Harry Markowitz can be considered the first quant investor since he was the first to link risk and return in his seminary paper on Modern Portfolio Theory in 1952. Harry lived a good life till the age of 95. Sadly, he passed on recently, as reported below.
This post is dedicated to this industry titan. There will also be an extension to his original idea that forms the bedrock of what we do at AllQuant, so be sure to read till the end!
What is Modern Portfolio Theory?
Before Harry's seminary work, the investment world assumed that the best stock-market strategy was to choose the shares of a group of companies with the best prospects. However, this led to the "haphazard" creation of institutional portfolios that were volatile and vulnerable during recessions. Harry's revolutionary insight was that risk in any portfolio is less dependent on the riskiness of its components than on how they relate to one another. He then used advanced mathematics to calculate correlations and co-variances between the portfolio securities. This breakthrough insight has now permeated all aspects of money management, leading to the saying that diversification is the only free lunch in finance. If there is a simple diagram to illustrate the importance of Harry's insight, it would be the four quadrants below.
The diagram above is known as the opportunity space for investing. Any portfolio with a sufficiently long history would fit somewhere in one of the quadrants. It doesn't take a genius to want the portfolio to sit in the first quadrant because that gives the highest return with the lowest risk. However, most stock-heavy portfolios would find themselves in quadrant 2. Yes, stocks can deliver high returns but with high risk. It is even worse if the portfolio is in quadrant 4 because you do not get compensated for the high risk taken. This is possible if you end up with lousy stock picks.
Bond-heavy portfolios have the opposite problem. Bonds are less risky than stocks because they deliver regular coupons with a return of capital on maturity. However, the returns are low in comparison to stocks. Therefore, they sit in quadrant 3. The brilliant application of Modern Portfolio Theory is that you can create a portfolio that sits in quadrant 1 using a combination of stocks and bonds. There is no need to delve into the mathematics. Just know intuitively that the inverse relationship between stocks and bonds lowers the portfolio risk disproportionately more than the averaging effect on returns. We can create different portfolios with varying allocations to stocks and bonds and we arrive at the efficient frontier.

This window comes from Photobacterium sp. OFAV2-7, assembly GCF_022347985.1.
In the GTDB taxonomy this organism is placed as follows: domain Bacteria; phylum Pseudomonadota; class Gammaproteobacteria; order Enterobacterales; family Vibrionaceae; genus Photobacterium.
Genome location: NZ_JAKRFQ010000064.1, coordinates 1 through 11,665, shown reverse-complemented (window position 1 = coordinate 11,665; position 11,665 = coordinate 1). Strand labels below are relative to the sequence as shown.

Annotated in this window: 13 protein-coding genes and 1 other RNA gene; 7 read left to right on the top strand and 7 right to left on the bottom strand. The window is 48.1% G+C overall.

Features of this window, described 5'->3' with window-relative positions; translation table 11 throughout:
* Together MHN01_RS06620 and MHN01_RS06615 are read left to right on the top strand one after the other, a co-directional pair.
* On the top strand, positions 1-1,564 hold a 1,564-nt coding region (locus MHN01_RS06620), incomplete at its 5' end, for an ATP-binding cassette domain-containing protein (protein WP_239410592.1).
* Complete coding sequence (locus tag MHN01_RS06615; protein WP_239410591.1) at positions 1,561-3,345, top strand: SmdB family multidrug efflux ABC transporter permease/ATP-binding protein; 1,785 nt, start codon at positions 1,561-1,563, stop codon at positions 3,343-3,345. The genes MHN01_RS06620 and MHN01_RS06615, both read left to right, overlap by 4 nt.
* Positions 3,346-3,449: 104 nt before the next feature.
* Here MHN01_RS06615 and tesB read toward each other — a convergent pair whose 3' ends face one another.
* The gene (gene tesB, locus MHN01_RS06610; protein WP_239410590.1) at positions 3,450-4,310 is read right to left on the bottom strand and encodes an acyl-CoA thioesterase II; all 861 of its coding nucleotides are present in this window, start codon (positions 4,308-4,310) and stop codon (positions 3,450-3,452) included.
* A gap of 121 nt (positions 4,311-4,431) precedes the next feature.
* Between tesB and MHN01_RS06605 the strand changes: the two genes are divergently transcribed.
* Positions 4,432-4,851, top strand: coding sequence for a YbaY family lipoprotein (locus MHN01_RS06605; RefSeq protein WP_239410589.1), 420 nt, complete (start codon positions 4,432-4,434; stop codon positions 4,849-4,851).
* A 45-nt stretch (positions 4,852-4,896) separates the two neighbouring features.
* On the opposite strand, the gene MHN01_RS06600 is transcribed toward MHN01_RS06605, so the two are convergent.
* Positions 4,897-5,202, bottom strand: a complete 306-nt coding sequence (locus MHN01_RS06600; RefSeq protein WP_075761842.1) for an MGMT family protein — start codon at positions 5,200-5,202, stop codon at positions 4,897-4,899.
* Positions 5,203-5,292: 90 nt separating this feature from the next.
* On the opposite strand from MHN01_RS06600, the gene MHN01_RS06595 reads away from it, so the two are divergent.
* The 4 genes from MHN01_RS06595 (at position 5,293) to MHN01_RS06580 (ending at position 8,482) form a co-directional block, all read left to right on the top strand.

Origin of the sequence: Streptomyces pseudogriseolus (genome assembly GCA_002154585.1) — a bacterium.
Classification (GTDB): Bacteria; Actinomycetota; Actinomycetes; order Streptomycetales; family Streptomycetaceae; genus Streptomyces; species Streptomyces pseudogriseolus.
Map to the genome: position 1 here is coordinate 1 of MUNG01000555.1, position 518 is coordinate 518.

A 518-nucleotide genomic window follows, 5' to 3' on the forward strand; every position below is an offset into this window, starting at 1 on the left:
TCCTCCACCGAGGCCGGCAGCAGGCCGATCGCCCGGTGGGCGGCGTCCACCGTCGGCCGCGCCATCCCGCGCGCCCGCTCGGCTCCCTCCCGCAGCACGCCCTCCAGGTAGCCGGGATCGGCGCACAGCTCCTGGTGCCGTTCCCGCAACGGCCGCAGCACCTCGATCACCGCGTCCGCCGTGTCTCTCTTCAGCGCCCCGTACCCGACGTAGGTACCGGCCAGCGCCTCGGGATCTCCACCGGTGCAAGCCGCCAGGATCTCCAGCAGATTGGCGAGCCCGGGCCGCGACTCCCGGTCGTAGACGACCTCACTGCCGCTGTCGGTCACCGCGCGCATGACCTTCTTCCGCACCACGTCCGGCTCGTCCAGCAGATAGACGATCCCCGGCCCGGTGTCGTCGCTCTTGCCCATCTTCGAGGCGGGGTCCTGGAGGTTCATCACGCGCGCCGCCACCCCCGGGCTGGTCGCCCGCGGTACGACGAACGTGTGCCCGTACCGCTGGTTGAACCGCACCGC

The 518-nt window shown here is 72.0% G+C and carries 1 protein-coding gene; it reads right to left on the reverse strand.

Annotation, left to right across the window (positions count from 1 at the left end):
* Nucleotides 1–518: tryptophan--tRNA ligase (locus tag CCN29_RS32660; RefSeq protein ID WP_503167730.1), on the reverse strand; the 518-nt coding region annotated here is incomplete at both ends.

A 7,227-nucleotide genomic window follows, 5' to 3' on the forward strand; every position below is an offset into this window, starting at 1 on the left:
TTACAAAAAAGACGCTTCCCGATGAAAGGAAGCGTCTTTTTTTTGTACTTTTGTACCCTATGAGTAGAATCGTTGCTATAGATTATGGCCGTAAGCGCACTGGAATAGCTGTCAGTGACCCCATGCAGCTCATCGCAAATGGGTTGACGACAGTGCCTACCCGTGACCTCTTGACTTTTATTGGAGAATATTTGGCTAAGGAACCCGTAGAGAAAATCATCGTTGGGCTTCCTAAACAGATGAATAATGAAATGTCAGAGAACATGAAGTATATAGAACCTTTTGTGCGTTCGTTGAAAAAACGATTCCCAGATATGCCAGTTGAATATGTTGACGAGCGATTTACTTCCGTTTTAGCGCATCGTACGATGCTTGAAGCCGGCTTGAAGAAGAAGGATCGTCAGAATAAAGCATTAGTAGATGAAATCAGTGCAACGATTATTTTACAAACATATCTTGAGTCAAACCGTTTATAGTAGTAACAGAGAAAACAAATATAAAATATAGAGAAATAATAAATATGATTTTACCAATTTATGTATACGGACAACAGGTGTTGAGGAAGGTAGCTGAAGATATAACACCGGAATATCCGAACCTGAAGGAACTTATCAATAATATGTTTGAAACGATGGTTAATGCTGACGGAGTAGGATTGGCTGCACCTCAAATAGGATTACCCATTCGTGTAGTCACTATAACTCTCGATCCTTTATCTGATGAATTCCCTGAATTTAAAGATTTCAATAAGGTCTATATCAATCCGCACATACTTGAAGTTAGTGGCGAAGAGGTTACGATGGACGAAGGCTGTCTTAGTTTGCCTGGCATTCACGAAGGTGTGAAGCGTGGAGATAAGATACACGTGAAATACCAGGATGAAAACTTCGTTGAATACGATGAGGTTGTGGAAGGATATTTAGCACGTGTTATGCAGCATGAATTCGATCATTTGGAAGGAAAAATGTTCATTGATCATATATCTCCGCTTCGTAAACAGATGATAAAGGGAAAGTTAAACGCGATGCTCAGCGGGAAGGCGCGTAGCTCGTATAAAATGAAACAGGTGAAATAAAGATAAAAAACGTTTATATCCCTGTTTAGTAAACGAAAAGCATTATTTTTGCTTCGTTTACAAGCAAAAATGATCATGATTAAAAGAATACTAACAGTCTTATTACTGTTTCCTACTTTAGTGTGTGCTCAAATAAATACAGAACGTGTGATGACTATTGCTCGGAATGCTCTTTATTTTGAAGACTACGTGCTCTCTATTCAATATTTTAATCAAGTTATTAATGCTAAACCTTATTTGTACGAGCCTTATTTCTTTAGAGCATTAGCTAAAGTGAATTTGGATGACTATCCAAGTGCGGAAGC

The magic of Modern Portfolio Theory is that we can find the right allocation between stocks and bonds such that the resulting portfolio will give us the best risk-adjusted return.
Beyond Modern Portfolio Theory
If we do not restrict ourselves to only stocks and bonds, we can extend the benefits of diversification and improve the efficiency of our portfolio. We can add other asset classes like commodities and FX. We can also create our own "asset classes" by using non-correlated investment strategies. The benefit of investment strategies is they can enhance the natural qualities of traditional asset classes. Below are just two examples.
Stock Plus Strategy
One of the strategies we teach is Trend-Following on stocks. This is a stock-focused strategy but it can deliver a better risk-adjusted performance than stocks as shown below.
With this strategy, we have created a "stock-plus" asset class that delivers higher returns than stocks with slightly lower risk.
Bond Plus Strategy
On the other end of the spectrum, we teach another strategy called Risk Parity. This strategy has exposure to stocks and bonds but tends to overweight bonds due to its nature. Compared to a pure bond portfolio, it delivers more bang for the buck.
This is a "bond-plus" asset class because it delivers higher returns than bonds with lower risk.
Pushing The Boundary
If we replace the 2-asset portfolio with our 2 strategies above, we can push out the efficient frontier to achieve a more efficient portfolio that sits deeper in quadrant 1 as shown below.
The Modern Portfolio Theory is not perfect. The primary criticism about it is that it uses historical data to build the efficient frontier and history is not a good indicator of the future. However, it gives us a very useful framework to build a robust investment portfolio as seen above. All this would not have been possible if not for Harry Markowitz. The man may be gone but his spirit shall live on in the work that we do.
Our next IBF accredited course is scheduled on 24-26 July. Enrol now to learn how to extend the Modern Portfolio Theory into a multi-strategy portfolio.
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